Bridges to nowhere don’t do anybody any good, except the people who get paid to build them, because bridges are connections, whether physical, emotional or mental. They bring countries, cultures and people together. Of interest to writers, destroying them allows one to put a barrier up to the other, possibly, permanently. Hence, “Burning your bridges.”
Humans have been putting up, crossing, and taking down bridges since the first caveman thought, What if I drag this log across this stream? Maybe I can cross to the other side and connect with that cute cavegirl I saw up stream. That’s how bridges get started, whether a chicken or a culture, somebody wants to get to the other side. Unfortunately, there’s often somebody on the other side who doesn’t want you to cross. And that’s when the trouble starts.
It could be that a bridge is a good idea, but nature is the barrier, see “The Ghost and the Darkness.” Or the bridge is a bad idea and human nature keeps it down, see “The Bridge On the River Kwai.” Up or down, bridges change things. A fallen bridge may be an inconvenience to a commuter, or a new bridge could be the death knell of a culture. In either case there’s a conflict, and conflict is what writers, and readers, crave.
What if a bridge could be built across the Straits of Gibraltar to Africa? How would that have changed the world, depending on when it was built? An Alternate History writer’s cornucopia.
What if a young woman has a meeting with a man who owns the biggest and best bridge building company in the world? Though she has no training, her designs are elegant and beautiful. He can’t get them out of his mind. The opportunity arises to build one of her designs. Though the design can’t possibly work, it does and is hailed as the most beautiful bridge ever. On opening day, as the man, and his wife? who have semi adopted the woman who has no family, or past, watch the woman walk ahead, she disappears. Stunned, they can’t figure it out. Finally they find clues in her apartment and as they walk in the same place, they also disappear. Suddenly, they are on another planet, in another dimension, the future, past, Heaven, Hell, alternate universe. They must find the woman and get her home–or must they? There are always other bridges to build –physical, cultural, or mental.
What if a wormhole is discovered on another planet. It’s floating in air over the Y junction of three canyons. They have to build a 3 way bridge to get to the entrance from each side (country?). Lots of political wrangling (conflict.) Extremists may go to any length to prevent it, or to make sure it does get built. And what if the wormhole has three exits and you don’t know where you’ll come out–someplace Hellish, Heavenly, or pure utopia. Maybe the story of 3 people. Each ends up in a different place and we find out about each place from their individual experiences. A 3 book series! A bridge to bigger and better things.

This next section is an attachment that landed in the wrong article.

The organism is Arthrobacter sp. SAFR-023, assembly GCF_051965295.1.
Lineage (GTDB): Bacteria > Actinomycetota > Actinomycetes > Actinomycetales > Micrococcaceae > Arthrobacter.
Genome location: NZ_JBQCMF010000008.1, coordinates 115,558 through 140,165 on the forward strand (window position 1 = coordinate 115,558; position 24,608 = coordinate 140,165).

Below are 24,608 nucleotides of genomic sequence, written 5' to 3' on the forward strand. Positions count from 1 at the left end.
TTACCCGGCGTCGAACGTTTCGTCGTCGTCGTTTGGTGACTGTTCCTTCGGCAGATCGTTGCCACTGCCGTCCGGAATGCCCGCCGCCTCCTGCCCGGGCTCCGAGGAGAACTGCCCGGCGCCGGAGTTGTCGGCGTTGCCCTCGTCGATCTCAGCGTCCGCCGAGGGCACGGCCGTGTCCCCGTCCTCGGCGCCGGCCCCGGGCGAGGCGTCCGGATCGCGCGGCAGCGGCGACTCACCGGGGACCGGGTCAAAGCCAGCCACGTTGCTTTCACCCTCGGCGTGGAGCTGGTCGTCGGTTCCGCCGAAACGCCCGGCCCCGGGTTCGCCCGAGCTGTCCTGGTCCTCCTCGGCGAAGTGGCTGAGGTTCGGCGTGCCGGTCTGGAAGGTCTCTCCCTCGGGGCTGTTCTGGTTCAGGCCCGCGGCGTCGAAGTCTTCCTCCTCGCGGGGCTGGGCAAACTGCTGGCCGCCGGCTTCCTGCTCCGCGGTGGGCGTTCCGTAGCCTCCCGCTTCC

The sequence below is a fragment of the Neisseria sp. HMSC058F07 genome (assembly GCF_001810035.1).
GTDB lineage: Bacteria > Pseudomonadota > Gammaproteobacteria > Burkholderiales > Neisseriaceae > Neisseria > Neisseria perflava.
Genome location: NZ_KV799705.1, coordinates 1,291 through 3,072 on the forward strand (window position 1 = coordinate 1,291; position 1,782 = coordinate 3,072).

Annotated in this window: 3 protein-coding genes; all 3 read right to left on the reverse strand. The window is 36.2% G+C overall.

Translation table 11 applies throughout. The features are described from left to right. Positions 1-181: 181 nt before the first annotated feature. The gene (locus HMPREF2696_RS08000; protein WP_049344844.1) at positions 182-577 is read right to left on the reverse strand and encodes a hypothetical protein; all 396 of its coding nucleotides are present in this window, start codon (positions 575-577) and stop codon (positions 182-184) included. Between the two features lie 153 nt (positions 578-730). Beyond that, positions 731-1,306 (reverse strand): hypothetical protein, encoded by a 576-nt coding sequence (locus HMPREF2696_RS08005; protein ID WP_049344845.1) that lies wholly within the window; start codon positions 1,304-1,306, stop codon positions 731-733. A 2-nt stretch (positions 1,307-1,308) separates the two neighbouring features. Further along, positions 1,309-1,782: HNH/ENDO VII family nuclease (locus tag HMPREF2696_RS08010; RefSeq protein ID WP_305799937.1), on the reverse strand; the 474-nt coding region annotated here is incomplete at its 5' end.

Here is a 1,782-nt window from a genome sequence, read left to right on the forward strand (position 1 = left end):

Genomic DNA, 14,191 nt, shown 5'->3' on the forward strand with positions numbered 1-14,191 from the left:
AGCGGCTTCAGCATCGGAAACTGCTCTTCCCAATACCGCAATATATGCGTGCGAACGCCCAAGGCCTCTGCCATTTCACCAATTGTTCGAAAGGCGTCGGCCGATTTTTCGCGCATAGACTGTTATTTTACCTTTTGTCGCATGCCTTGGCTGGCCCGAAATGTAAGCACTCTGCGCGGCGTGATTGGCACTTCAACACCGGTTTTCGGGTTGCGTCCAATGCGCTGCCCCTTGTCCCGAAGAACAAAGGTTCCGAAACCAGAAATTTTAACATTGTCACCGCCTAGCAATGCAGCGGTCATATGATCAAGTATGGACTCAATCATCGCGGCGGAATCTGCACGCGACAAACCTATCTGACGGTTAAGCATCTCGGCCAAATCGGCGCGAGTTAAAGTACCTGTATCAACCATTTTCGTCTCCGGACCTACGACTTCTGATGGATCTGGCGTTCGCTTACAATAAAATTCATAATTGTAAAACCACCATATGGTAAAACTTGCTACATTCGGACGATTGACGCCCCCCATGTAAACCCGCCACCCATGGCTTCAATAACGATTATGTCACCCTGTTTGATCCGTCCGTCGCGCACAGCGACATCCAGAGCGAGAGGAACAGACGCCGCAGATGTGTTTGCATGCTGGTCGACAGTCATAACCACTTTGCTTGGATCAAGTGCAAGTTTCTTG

What if you were a child and your parents are getting divorced and you don’t like the idea? How far would you go to build a bridge to keep them connected. Would you do something extraordinarily (beyond normal human abilities?) good so they would be forced to come back together for you? Would you benignly manuever them to a lonely cabin hoping they’d get together, but a storm comes in and they have to fight for their lives, together. Maybe they die and that’s your bridge to the mental institution where a kindly doctor builds a bridge to you and brings you back across to sanity, except you have these slightly extra-normal abilities that he wants you to use for some nefarious world domination scheme. OR, you could do something nasty like sell their souls to the Devil, send them to a haunted house, cabin, town, tunnel, pit, planet, or your own basement. See “The Cask of Amontillado.” Together forever.
What if, not to be negative all the time, Boy meets Girl, Boy loses Girl, Boy/Girl has to build an emotional/cultural/maybe even physical bridge to connect to the one they love.
What if there was a bridge and people came to it and it collapsed? Why were those people there at that time and place? Were they all connected, or brought there by fate, chance? Or perhaps driven by love, hate, desire, or criminal intent. See The Bridge of San Luis Rey. In a similar vein, draw bridges can be frustrating, especially when you’re in a hurry. Like Red Lights, they can be the great equalizer, everybody has to stop, rich or poor, late or early. What might be the difference in your life, and the life of those around you, or that you are running toward or away from, if you make the bridge or don’t.
By destiny or free will, this is my bridge out of here. Feel free to run your bridge idea by me. I’d love to hear other ideas. And don’t forget to connect with www.smashwords.com/profile/view/davidburton.